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Publication numberUS2294593 A
Publication typeGrant
Publication dateSep 1, 1942
Filing dateNov 4, 1940
Priority dateNov 4, 1940
Publication numberUS 2294593 A, US 2294593A, US-A-2294593, US2294593 A, US2294593A
InventorsBailey Jessie M
Original AssigneeBailey Jessie M
Export CitationBiBTeX, EndNote, RefMan
External Links: USPTO, USPTO Assignment, Espacenet
Head and face protector
US 2294593 A
Abstract  available in
Previous page
Next page
Claims  available in
Description  (OCR text may contain errors)

Sepia 1 1942, I J M ILEY I 2,294,593

HEAD AND FACE PROTECTOR Fileg Nov. 4, 1940 Y a J flrwsntoz Jae/51%. 5/1/40 i the purposes of'this invention.

the appended claims.

Patented Sept. 1, 1942 HEAD AND FACE rno'mo'roa" I Jessie M. Bailey, Los Angeles, Calif. I v Application November 4, 1940, Serial No. 364,103

7 3 Claims.

This invention relates to a protector for preserving a woman's hair and make-up intact, however, with the principal object of protecting dresses'or other garments being tried on by the wearer, from being injured by i rouge, or lipstick that might be rubbed off onto the same. At the present time, garments being tried on are frequently badly marred from coming in contact with lipstick,'which is frequently quite greasy, and may form a spot that is very difiicult to remove from a white garment, or a garment of a light color. One of the objects of the invention isto produce an inexpensivehood constructed so that it is adapted to form an effective covering for the head and face and which,'at the same time, will not interfere with the. wearers vision in examining a reflection of the garmentin a mirror; also to provide means to insure that the wearer of the device will have ample air. for breathing.

A further object of the invention is to provide a blank of very simple construction, which is well adapted to form a protector to accomplish Further objects of the invention will appear 1 hereinafter.

A preferred embodiment of the invention is:

described in the following specification, while the broad scope of the inventionispointed out in In the drawing:

Fig. 1 is aperspective illustrating the protector when-being worn.

being smeared with lipstick. :Lipstick particularly. is. difiicult-to remove, and'm'ay necessitate cleaning agarment that hasbeen tried :on. Of

course, good salesmanship prevents'the sales woman from charging the possible pu'rchaser with ruining the appearance'of 'a garment. The

injury of garments in this way has become an annoyance and source of expense "to department stores and shopsselling ladies dresses. 2

Also, the modern styles and coiffures result a in hair arrangements in styles that can" bev easily disturbed by passing agarment overthe-wearer's head. .Inaccordance with-my invention, .1 proadapted to be slipped over. the"we'arer.s head from above. 1

In orderto prevent .the hood from becoming I dislodged when a garmentis being taken off, it 85' is necessary to provide means for constricting the lower edge 3 of the hood about the wearers neck. In order to accomplish this in a simple manner, I prefer to provide the slit 4 (see Fig.. 2) that extends up from the; bottom edge of the hood at the rear. The hood is preferably formed Fig. 2 is also a perspective illustrating the protector removed 'from the wearers head, but I V v ilar binding 8, and this binding 8 is extended viewed from the rear side.-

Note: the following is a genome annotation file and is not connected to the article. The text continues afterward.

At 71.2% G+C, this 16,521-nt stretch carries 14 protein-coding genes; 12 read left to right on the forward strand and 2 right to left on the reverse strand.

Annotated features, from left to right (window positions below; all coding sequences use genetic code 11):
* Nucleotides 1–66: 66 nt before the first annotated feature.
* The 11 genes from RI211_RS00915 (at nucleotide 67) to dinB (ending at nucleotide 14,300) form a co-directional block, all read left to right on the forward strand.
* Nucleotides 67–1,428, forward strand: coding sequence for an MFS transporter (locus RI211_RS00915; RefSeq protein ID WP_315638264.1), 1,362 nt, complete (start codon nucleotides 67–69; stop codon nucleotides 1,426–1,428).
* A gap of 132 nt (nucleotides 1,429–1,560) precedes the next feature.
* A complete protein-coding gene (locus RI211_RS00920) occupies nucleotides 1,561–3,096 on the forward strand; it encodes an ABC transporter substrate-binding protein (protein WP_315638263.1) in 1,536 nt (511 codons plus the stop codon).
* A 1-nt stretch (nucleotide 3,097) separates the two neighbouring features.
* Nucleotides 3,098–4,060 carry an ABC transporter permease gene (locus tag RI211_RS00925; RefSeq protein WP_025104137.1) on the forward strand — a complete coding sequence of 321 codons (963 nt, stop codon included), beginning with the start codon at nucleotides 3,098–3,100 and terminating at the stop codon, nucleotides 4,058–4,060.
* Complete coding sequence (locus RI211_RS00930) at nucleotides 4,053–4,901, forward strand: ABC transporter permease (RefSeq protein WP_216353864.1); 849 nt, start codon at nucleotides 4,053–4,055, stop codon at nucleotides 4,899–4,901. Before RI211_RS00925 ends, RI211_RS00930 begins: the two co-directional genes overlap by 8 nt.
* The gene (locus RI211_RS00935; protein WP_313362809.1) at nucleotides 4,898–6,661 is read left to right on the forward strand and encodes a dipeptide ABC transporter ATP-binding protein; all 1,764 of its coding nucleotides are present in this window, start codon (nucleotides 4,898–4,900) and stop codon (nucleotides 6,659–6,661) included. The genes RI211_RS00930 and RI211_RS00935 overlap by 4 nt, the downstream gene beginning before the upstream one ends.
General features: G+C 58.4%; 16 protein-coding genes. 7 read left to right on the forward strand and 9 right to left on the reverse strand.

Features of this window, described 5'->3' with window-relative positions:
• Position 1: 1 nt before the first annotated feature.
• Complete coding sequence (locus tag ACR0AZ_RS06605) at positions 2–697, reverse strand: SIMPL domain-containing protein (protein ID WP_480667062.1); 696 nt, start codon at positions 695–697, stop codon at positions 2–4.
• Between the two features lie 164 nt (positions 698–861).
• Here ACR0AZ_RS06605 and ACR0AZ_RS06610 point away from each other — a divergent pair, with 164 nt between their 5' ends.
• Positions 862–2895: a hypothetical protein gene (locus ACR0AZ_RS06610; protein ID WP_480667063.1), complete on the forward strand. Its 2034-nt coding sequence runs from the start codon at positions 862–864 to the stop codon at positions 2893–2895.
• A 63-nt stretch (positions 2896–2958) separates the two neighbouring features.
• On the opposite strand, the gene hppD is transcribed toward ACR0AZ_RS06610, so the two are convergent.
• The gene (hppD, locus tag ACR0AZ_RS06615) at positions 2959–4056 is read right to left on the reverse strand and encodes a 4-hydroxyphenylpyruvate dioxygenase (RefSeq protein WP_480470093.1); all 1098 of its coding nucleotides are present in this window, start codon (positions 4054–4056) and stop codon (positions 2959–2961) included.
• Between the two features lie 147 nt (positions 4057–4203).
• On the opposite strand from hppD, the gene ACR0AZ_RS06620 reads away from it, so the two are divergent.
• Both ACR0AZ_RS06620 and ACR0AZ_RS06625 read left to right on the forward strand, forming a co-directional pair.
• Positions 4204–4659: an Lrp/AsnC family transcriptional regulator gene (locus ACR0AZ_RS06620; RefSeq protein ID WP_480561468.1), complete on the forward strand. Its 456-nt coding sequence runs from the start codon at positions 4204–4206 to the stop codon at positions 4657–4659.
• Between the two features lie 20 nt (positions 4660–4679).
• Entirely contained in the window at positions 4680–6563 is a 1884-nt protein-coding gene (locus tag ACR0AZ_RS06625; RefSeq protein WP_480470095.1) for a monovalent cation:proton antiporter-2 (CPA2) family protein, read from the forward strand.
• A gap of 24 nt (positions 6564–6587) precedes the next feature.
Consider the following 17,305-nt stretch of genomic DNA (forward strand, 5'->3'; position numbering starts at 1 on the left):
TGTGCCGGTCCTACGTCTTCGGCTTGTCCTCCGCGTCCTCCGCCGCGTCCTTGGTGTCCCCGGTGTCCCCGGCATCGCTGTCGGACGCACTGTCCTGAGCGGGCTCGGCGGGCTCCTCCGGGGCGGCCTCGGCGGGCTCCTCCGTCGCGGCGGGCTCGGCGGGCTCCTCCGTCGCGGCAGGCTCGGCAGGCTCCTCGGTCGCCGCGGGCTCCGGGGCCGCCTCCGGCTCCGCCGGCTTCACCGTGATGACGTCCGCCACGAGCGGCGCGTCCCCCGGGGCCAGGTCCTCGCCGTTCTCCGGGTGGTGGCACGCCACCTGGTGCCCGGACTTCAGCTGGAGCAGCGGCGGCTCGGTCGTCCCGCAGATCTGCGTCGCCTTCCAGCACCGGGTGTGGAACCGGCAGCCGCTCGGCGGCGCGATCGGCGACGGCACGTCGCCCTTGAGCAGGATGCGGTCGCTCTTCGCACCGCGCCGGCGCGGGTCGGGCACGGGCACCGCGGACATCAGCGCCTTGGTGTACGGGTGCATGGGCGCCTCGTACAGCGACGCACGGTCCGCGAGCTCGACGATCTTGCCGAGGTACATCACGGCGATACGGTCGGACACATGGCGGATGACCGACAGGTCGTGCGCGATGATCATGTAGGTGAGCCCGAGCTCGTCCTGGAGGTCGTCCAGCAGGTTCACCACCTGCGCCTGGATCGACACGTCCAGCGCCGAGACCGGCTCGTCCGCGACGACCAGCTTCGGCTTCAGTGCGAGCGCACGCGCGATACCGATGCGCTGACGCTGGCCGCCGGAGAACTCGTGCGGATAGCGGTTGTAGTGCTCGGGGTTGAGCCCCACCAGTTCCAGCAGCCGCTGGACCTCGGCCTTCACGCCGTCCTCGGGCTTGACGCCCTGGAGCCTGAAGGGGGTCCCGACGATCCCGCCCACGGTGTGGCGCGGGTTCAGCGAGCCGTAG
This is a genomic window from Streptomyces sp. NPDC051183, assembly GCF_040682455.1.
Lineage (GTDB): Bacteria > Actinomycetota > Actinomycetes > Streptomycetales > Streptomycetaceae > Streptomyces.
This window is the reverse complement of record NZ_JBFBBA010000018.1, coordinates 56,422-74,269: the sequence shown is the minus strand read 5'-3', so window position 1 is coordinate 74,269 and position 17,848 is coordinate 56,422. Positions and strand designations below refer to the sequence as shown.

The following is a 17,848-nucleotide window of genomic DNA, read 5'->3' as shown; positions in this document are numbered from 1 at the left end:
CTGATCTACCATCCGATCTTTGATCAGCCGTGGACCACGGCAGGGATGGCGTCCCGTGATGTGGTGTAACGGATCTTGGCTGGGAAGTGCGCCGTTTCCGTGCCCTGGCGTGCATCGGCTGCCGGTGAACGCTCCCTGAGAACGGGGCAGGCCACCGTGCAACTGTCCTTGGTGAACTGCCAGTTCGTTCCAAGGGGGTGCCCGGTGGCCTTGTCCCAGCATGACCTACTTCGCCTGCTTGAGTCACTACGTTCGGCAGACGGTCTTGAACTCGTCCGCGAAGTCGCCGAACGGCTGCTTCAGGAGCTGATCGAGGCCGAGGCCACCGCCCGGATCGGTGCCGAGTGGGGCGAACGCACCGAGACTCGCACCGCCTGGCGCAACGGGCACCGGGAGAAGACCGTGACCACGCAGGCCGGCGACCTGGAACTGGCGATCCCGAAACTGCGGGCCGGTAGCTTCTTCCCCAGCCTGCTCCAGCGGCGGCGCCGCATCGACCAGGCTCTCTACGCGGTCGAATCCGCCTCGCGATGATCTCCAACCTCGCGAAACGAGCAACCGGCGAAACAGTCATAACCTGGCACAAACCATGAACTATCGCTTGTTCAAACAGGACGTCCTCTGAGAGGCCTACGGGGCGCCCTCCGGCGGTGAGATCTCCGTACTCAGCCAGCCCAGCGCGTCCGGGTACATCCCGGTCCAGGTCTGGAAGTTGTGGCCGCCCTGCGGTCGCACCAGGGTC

' Fig. 3 is a plan of the blank from which I prefer to form the protector.

Before proceeding to a more detailed description of the invention, it should be stated that it is the present practice for women in shopping,

offlimsy transparent material such as Pliofilm, Celluloid or similar flimsy. transparent material. The edge of the material at1each sideof the slit 4 is preferably coveredby a binding; 5-, and a similar binding, 6 extends along and covers a folded edge I that is formed at the upper side of the hood when the, hood is being worn. In addition to this, the lower edge of the hood at the bottom opening 2 is also enclosed in a simpast the slit 4 so as to form tying cords or ribto try on garments that slip down over the head,

and at the time they have come down town on a shoppingtour, have their lips sometimes heavily colored with lipstick and with considerable powder and rouge on their cheeks. It is very difficult to pass a. garment over the head and face without touching the cheeks orlips, and the result of this is that embarrassing situations arise where a light and delicate garmenthas' been in- Jured by roug'e or powder from the face, or by theneck, cuts off the free access of air to the bons 9.

' By reason of the presence of the'slit 4, it is evident that the rear part of the hood presents two oppositely disposed'fiaps I0. When the hood is applied over the wearers head, these flaps I0 are caused to overlap each other by pulling the .left flap toward the right,,' and the right flap toward the left, and the ties'or ribbons 9 are thenv brought around to the front and tied into a bow ll under the chin. 'In this way the lower Of course, theconstriction 'of the hood around 7 interior of the hood, and in order to overcome this objection, I provide vent means for the hood, located above the constriction point. For this purpose I prefer to provide a plurality of perforations 13 at the forward side of the-hood, and

' located at about the level of the wearers nose.

In practice, I prefer to form the hood from a blank H having the features illustrated in Fig. 3; that is to say, I provide a blank symmetrical with respect to a vertical'line or axis l5, and having the general outline of a bat; that is to say, the blank has a re-entrant angle 16 at its upper edge, and two large convex curved edges ll originating at the apex of the re-entrant angle Hi and extending off to the sides and down to apoint substantially at the level of the middle point of the line I5. From these side tips or points l8, the peripheral edge extends inwardly in a general horizontal direction and merges into a concave curve 19 beyond which the edge extends downwardly in an inclined line 20, the lower end of which merges by means of a convex curve 2| into the horizontal bottom edge line 22 of the blank. At about the middle of the line IS the perforations 13 are formed.